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Open AccessArticle

Investigating HPV- and HPV Vaccine-Related Knowledge, Perceptions, and Information Sources among Health Care Providers in Three Big Cities in China

1
School of Journalism & Communication/National Media & Experimental Teaching Center, Jinan University, Guangzhou 510632, China
2
Journalism School, Fudan University, Shanghai 200433, China
3
School of Public Health, Fudan University, Shanghai 200032, China
4
Global Health Research Center, Duke Kunshan University, Kunshan 215316, China
5
Duke Global Health Institute, Duke University, Durham, NC 27708, USA
6
Boston Medical Center, Boston University School of Medicine, Boston, MA 02118, USA
7
Project HOPE, Millwood, VA 22646, USA
8
Department of Politics, East China Normal University, Shanghai 200241, China
*
Author to whom correspondence should be addressed.
Vaccines 2020, 8(3), 499; https://doi.org/10.3390/vaccines8030499
Received: 31 July 2020 / Revised: 28 August 2020 / Accepted: 30 August 2020 / Published: 2 September 2020
The limited access to vaccination and vaccine hesitancy are prevalent even among health care providers in less developed countries. This study assessed the relationships between (i) health care providers’ knowledge on human papillomavirus (HPV) and vaccination for HPV and (ii) their perceptions, demographic characteristics, and the use of information sources. In this large-scale online survey, participants (n = 1394) were recruited from hospitals of three big cities in China (Shanghai, Guangzhou, and Shenzhen). Descriptive analysis, the chi-square test, and logistic regression analysis were used to answer different research questions. Health care providers’ overall knowledge scores are consistent with their perceptions about HPV and HPV vaccine. Occupation, specialty, the type of hospitals, and the frequency of participants’ search for information using professional informational sources are the most significant characteristics that are closely associated with their knowledge of HPV and its vaccine. Targeted educational interventions are needed to improve health care providers’ engagement in the promotion of the HPV vaccine. Such interventions, besides increasing knowledge, should also emphasize the importance of appropriate information sources to acquire information. View Full-Text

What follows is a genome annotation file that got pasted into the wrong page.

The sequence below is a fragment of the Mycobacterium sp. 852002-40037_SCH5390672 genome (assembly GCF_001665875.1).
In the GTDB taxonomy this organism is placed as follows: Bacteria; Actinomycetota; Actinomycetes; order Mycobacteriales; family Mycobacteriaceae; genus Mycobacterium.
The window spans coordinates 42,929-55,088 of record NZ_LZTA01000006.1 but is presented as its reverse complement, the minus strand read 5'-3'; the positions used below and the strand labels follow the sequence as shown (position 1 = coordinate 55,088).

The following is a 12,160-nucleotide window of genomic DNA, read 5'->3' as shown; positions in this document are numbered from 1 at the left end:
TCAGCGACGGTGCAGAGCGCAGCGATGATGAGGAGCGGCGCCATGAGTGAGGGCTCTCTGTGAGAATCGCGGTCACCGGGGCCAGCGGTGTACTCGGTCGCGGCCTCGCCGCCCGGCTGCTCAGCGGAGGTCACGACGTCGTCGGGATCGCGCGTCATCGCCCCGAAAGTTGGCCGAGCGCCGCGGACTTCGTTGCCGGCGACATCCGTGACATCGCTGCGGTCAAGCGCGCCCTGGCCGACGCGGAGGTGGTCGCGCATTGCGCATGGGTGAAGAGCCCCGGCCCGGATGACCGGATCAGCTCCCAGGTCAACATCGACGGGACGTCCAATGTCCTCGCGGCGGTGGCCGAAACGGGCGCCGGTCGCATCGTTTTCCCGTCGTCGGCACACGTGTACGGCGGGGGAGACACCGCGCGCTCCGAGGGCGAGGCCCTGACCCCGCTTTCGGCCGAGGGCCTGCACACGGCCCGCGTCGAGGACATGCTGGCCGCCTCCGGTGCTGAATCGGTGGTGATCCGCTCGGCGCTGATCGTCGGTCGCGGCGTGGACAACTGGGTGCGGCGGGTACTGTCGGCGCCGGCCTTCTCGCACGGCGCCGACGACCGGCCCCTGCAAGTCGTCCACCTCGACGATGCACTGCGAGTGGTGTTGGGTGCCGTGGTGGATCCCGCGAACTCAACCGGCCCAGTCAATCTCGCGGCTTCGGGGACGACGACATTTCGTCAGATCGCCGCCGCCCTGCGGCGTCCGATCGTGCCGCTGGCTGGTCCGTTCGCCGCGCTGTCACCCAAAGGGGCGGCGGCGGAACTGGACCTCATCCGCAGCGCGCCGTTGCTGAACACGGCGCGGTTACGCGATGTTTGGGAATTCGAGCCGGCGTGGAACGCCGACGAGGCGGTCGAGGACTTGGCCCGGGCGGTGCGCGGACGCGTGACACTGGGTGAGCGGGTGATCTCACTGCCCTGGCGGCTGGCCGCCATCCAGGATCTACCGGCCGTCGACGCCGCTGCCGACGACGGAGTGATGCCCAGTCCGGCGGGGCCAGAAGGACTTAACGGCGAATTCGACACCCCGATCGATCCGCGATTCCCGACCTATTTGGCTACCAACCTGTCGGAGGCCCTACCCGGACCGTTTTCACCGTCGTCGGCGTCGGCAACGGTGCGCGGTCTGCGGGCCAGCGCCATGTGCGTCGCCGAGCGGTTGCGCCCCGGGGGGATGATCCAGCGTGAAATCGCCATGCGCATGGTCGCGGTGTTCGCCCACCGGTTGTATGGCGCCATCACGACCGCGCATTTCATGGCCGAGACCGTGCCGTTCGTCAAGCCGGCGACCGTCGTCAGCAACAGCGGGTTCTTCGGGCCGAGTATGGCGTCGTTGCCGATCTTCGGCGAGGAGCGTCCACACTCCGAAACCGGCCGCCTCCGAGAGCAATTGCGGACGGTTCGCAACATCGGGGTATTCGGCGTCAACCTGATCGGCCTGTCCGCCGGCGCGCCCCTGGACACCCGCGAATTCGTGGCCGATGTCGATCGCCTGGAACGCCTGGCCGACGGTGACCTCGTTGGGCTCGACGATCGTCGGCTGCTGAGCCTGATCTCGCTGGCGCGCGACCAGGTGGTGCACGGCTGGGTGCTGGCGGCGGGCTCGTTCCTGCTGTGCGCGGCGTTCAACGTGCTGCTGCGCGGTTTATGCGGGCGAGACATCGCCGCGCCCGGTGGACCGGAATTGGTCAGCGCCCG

Keywords: HPV; HPV vaccine; health care provider; knowledge; perception HPV; HPV vaccine; health care provider; knowledge; perception
MDPI and ACS Style

Li, J.; Kang, J.; Mao, Y.; Zheng, P.; Abdullah, A.S; Wu, G.; Wang, F. Investigating HPV- and HPV Vaccine-Related Knowledge, Perceptions, and Information Sources among Health Care Providers in Three Big Cities in China. Vaccines 2020, 8, 499. https://doi.org/10.3390/vaccines8030499

AMA Style

Li J, Kang J, Mao Y, Zheng P, Abdullah AS, Wu G, Wang F. Investigating HPV- and HPV Vaccine-Related Knowledge, Perceptions, and Information Sources among Health Care Providers in Three Big Cities in China. Vaccines. 2020; 8(3):499. https://doi.org/10.3390/vaccines8030499

Chicago/Turabian Style

Li, Jie; Kang, Jingshi; Mao, Yimeng; Zheng, Pinpin; Abdullah, Abu S; Wu, Guoli; Wang, Fan. 2020. "Investigating HPV- and HPV Vaccine-Related Knowledge, Perceptions, and Information Sources among Health Care Providers in Three Big Cities in China" Vaccines 8, no. 3: 499. https://doi.org/10.3390/vaccines8030499

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Note that from the first issue of 2016, MDPI journals use article numbers instead of page numbers. See further details here.

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